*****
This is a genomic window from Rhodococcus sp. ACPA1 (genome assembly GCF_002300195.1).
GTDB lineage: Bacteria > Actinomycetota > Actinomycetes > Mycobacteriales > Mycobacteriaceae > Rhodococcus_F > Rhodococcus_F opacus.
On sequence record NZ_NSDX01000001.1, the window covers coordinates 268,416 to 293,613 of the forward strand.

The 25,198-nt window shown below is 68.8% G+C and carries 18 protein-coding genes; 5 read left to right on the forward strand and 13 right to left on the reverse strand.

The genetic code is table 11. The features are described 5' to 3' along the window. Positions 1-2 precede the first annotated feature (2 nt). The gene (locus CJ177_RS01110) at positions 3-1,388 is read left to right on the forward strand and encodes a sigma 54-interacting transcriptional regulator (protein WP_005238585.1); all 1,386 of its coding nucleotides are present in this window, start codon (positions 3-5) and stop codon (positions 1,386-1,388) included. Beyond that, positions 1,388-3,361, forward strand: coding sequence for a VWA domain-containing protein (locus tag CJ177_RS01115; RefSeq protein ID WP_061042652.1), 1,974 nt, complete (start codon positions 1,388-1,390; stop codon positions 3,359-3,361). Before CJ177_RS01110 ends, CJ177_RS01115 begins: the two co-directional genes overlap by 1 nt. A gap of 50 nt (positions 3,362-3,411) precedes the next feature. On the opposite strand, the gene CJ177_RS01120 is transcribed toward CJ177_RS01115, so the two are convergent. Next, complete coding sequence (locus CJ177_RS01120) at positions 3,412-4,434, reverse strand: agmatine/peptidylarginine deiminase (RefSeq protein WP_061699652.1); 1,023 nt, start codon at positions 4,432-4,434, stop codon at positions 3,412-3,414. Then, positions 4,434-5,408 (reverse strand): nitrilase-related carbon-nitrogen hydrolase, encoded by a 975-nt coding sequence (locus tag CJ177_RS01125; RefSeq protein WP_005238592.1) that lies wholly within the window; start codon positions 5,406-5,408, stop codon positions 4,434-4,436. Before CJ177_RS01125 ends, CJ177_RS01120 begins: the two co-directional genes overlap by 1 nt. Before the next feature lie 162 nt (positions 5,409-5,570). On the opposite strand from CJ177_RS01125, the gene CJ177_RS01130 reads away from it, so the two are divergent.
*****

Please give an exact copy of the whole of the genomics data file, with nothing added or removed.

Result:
This is a genomic window from Rhodococcus sp. ACPA1 (genome assembly GCF_002300195.1).
GTDB lineage: Bacteria > Actinomycetota > Actinomycetes > Mycobacteriales > Mycobacteriaceae > Rhodococcus_F > Rhodococcus_F opacus.
On sequence record NZ_NSDX01000001.1, the window covers coordinates 268,416 to 293,613 of the forward strand.

The 25,198-nt window shown below is 68.8% G+C and carries 18 protein-coding genes; 5 read left to right on the forward strand and 13 right to left on the reverse strand.

The genetic code is table 11. The features are described 5' to 3' along the window. Positions 1-2 precede the first annotated feature (2 nt). The gene (locus CJ177_RS01110) at positions 3-1,388 is read left to right on the forward strand and encodes a sigma 54-interacting transcriptional regulator (protein WP_005238585.1); all 1,386 of its coding nucleotides are present in this window, start codon (positions 3-5) and stop codon (positions 1,386-1,388) included. Beyond that, positions 1,388-3,361, forward strand: coding sequence for a VWA domain-containing protein (locus tag CJ177_RS01115; RefSeq protein ID WP_061042652.1), 1,974 nt, complete (start codon positions 1,388-1,390; stop codon positions 3,359-3,361). Before CJ177_RS01110 ends, CJ177_RS01115 begins: the two co-directional genes overlap by 1 nt. A gap of 50 nt (positions 3,362-3,411) precedes the next feature. On the opposite strand, the gene CJ177_RS01120 is transcribed toward CJ177_RS01115, so the two are convergent. Next, complete coding sequence (locus CJ177_RS01120) at positions 3,412-4,434, reverse strand: agmatine/peptidylarginine deiminase (RefSeq protein WP_061699652.1); 1,023 nt, start codon at positions 4,432-4,434, stop codon at positions 3,412-3,414. Then, positions 4,434-5,408 (reverse strand): nitrilase-related carbon-nitrogen hydrolase, encoded by a 975-nt coding sequence (locus tag CJ177_RS01125; RefSeq protein WP_005238592.1) that lies wholly within the window; start codon positions 5,406-5,408, stop codon positions 4,434-4,436. Before CJ177_RS01125 ends, CJ177_RS01120 begins: the two co-directional genes overlap by 1 nt. Before the next feature lie 162 nt (positions 5,409-5,570). On the opposite strand from CJ177_RS01125, the gene CJ177_RS01130 reads away from it, so the two are divergent.